• January 25, 2008
    • 02:13 PM
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  • Gunrunner,Great that you're feeling well enough to type that letter! I really appreciate your sharing the details of "the process" as it has been for you. It's invaluable to me, as I can imagine to anyone else reading, who has been diagnosed with ICE. Please continue to keep me posted and I will do the same. On my end...as a result of my meeting with the surgeon yesterday... we're going to give some new drops a chance for 5 weeks and if they don't help, then probably head into a trabeculectomy. So... we'll see how it goes. I'll keep you posted on my experience with all this... as everyone else who might find this forum. Perhaps in sharing our experiences and information... we can all be of the best help each other.Taosblue ;)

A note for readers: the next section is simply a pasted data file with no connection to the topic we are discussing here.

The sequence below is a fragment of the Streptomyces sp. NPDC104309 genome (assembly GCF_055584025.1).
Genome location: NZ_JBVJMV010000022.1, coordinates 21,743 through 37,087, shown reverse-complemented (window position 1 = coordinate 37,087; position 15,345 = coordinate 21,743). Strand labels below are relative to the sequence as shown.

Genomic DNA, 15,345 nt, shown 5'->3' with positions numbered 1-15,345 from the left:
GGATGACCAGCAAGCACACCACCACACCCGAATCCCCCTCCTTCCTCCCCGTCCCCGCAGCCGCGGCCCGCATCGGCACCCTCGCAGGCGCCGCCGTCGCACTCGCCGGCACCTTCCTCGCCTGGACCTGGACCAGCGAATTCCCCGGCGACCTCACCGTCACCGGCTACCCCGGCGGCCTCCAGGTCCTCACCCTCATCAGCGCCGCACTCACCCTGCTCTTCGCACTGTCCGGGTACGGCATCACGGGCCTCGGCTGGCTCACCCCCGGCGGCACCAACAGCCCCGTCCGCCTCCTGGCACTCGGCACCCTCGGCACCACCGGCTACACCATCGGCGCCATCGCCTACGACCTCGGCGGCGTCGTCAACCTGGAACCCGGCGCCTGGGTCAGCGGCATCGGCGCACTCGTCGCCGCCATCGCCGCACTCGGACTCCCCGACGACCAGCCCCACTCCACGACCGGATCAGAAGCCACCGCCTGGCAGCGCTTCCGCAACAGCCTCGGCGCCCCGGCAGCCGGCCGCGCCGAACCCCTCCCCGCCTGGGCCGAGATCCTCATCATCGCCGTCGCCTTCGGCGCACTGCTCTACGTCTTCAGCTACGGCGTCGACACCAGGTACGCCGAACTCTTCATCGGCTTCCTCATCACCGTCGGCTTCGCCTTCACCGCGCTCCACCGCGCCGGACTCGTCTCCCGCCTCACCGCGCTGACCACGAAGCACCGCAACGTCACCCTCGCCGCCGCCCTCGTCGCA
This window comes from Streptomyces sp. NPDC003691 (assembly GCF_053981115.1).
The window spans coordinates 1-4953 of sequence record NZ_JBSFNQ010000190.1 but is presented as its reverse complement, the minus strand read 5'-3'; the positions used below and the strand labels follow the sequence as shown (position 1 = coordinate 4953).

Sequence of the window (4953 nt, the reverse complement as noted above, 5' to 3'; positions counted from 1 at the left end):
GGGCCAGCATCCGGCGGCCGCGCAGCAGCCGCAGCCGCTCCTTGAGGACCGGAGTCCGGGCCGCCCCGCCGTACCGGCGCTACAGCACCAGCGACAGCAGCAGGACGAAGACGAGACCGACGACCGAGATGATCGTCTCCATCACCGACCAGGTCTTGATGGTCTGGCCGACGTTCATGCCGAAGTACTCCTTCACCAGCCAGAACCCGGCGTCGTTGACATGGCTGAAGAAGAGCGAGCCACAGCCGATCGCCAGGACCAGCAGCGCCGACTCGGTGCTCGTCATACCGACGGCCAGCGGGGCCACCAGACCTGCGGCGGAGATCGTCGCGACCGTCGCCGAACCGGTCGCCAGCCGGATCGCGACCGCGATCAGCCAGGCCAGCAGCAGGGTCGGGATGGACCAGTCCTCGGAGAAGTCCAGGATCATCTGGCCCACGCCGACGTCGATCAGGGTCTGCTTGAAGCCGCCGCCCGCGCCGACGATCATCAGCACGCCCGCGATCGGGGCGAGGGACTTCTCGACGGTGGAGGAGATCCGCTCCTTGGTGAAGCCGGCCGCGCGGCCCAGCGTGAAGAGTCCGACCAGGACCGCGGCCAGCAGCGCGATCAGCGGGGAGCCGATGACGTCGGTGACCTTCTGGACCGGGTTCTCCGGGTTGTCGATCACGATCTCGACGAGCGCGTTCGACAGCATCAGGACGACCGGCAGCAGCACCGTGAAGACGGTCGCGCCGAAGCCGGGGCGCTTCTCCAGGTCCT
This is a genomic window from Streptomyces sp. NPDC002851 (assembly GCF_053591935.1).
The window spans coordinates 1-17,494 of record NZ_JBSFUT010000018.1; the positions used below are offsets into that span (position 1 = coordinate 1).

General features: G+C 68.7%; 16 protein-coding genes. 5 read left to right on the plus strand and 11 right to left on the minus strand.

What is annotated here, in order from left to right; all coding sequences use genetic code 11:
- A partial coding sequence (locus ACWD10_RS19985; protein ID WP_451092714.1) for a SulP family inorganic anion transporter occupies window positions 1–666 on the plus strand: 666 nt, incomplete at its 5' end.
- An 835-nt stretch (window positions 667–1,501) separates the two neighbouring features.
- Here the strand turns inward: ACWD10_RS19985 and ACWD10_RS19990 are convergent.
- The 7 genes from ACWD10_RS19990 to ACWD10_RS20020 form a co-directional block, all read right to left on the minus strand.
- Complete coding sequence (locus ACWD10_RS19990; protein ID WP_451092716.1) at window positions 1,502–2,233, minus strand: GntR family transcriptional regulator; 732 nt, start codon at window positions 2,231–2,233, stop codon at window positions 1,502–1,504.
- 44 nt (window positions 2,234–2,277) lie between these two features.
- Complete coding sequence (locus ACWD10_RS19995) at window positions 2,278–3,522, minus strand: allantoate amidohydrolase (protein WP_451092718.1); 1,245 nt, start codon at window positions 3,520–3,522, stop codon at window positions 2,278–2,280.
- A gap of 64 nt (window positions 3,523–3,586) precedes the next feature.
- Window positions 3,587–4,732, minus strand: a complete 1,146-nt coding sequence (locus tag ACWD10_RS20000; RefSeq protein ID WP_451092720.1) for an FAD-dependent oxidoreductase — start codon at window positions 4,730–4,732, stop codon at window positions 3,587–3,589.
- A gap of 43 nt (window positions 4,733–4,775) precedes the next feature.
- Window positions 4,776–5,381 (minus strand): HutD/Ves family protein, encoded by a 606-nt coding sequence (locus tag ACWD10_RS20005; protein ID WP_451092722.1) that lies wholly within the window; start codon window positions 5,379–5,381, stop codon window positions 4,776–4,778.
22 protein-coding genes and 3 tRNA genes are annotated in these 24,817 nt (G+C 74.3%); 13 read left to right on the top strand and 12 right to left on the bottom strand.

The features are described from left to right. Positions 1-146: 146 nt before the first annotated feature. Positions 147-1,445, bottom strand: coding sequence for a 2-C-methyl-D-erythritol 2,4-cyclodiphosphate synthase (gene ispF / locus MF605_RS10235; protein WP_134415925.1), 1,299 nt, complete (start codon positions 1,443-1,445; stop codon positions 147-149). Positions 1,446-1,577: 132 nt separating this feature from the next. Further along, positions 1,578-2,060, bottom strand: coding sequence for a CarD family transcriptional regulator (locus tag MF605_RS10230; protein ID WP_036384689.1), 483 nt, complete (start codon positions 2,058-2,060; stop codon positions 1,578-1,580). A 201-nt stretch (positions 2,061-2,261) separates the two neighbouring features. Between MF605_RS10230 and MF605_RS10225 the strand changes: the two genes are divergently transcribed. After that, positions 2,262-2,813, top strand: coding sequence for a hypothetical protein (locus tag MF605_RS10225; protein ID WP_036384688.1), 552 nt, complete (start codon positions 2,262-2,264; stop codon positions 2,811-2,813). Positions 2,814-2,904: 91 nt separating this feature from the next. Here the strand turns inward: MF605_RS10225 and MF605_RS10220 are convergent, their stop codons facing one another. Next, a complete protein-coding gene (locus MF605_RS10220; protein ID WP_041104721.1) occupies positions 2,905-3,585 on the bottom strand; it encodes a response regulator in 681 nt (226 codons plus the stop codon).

taosblue 9 Replies
    • January 26, 2008
    • 02:04 AM